However, Kansas, Maryland Massachusetts, New Hampshire, and Washington waive the time limit if the applicant is reasonably expected to make $20,000 or more annually. In New York, the exception is $25,000. In Colorado and Texas, the figure is $75,000. Further, since Colorado and Texas enacted their FCRA analog statutes after September 30, 1996, they are preempted by the FCRA 15 U.S.C. §1681t(b)(1)(E). California removed its $75,000 salary cap after September 30, 1996, and as such, at least that portion of the law is preempted. An interesting argument could be made that the entire statute is preempted since it was amended after the cut off date.”
  • Limitation to Record Access to Only Employers in Certain Industries
    A number of states have determined that certain industries are deemed crucial and must have access to records form the state criminal record repositories. Generally these industries are related to child care, schools, nurseries, the elderly, etc.
  • Limitations When an Employer May Ask an Applicant about Prior Criminal Records
    Also known as ban-the-box, this is perhaps the biggest issue now in the news related state criminal record restrictions. Ban-the-box means removing questions about criminal records from employment applications. The employer would then have the ability to inquiry of or consider a criminal record at some later point in the hiring process, as indicated in the list below of existing state restrictions in use.

    Ban the box state laws can have two flavors:
    1. The ban is on public employers only
    2. The ban is on both public and private employers (with some variances).

    The use of ban-the-box eliminates a great deal of discrimination, and gives those with a blemish in their past a chance to show their qualification instead of being denied any chance for job consideration.

    This requirement does not apply to employers who are expressly permitted to inquire into an individual’s criminal history for employment purposes pursuant to any federal or state law.

    At present, there are between 7 and 12 states with ban the box laws in place - the number varies based on how the ban is interpreted.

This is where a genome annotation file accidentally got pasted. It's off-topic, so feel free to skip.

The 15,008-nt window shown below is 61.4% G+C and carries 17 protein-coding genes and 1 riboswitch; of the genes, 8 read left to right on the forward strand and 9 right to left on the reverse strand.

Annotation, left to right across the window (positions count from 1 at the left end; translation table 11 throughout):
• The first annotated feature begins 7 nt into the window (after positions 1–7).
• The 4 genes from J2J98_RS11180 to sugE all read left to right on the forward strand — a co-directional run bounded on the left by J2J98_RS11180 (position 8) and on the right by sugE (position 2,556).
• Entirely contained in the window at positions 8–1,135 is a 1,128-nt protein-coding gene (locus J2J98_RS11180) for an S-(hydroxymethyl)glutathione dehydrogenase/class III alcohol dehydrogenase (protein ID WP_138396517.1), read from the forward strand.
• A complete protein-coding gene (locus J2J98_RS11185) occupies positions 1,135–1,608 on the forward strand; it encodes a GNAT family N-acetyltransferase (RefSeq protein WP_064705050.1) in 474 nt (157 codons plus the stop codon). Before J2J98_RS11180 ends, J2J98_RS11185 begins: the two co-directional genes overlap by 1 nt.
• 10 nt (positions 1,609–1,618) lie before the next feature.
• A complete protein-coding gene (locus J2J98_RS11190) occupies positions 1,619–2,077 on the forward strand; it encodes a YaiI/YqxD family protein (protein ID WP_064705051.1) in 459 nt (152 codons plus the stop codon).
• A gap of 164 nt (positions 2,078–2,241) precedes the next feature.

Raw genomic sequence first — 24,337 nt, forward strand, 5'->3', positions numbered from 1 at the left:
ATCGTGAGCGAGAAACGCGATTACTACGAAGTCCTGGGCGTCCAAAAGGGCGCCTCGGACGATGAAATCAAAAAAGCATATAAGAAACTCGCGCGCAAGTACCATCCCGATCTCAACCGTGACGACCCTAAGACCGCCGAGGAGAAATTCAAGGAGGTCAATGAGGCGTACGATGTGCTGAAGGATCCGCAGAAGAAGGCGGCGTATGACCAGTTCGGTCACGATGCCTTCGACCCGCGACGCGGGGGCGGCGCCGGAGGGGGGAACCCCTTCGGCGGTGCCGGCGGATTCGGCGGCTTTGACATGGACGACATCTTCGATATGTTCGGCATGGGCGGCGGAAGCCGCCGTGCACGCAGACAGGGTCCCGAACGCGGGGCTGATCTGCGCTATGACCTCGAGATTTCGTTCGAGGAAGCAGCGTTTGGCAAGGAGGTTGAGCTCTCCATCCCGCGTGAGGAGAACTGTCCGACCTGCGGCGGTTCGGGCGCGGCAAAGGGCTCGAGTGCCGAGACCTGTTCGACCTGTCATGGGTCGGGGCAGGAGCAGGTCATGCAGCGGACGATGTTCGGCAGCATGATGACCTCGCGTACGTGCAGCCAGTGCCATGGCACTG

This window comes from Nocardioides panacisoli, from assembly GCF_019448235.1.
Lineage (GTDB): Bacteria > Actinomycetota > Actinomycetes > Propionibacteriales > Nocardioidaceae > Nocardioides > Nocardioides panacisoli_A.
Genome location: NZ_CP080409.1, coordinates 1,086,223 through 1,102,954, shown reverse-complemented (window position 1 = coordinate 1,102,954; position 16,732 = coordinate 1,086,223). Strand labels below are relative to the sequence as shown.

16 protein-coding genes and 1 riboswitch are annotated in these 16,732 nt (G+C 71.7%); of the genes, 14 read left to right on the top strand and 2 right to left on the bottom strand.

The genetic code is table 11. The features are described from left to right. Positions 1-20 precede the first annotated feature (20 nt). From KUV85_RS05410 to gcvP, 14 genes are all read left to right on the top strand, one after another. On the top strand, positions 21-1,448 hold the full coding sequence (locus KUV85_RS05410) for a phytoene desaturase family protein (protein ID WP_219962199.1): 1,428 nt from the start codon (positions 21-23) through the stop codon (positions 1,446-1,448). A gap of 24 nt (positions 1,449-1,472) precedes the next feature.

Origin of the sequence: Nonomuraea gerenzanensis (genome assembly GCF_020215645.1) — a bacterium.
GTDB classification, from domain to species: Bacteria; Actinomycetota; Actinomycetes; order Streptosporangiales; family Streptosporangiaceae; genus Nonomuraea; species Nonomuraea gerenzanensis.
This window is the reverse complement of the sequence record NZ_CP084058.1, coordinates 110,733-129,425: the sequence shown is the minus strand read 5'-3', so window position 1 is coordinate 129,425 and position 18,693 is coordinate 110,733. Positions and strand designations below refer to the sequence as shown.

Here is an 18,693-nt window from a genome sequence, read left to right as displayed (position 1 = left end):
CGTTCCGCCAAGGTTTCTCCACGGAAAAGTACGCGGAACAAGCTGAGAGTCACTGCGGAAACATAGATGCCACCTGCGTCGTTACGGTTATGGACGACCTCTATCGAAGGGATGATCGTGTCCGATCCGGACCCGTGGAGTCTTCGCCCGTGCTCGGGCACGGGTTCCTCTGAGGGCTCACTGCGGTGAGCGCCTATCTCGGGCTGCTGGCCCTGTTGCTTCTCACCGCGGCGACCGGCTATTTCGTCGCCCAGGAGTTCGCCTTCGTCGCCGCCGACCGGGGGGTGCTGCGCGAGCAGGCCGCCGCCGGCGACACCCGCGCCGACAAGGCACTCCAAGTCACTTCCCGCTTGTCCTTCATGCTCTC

Where Are All the Answers? The State Rules Register

The legal use of state criminal records is a complex subject that affects employers, landlords, government licensing boards, and consumer reporting agencies (CRA). Plus, add to the mix the continuous stream of ongoing changes mandated by state legislative bodies.

The need for an easy-to–use solution with sound research and advice is paramount. The State Rules Register provides the necessary solution. The online product provides individual state restrictions on CRAs and users, best practices and practical tips, and ongoing notification when state and federal laws change. Quite simply, the Register is designed for those needing an uncomplicated explanation in plain English of what is reportable to the client, what is usable by the client, and what steps the client must take to be in compliance with state laws. There are three Reports available PLUS a library of Resource Tabs (mini-white papers), along with other Special Guidelines and Forms.

Perhaps best of all (besides being very reasonably priced), the State Rules Register is authored by one the nation’s leading employment law attorneys - Mr. Larry Henry. We encourage you to visit the demo page at www.crahelpdesk.com/demo/reports.aspx


© Copyright 2018, BRB Publications, Inc. All Rights Reserved
BRB Partners

Logo
Nationally recognized law practice specializing in FCRA and employment law
Visit Our Web Page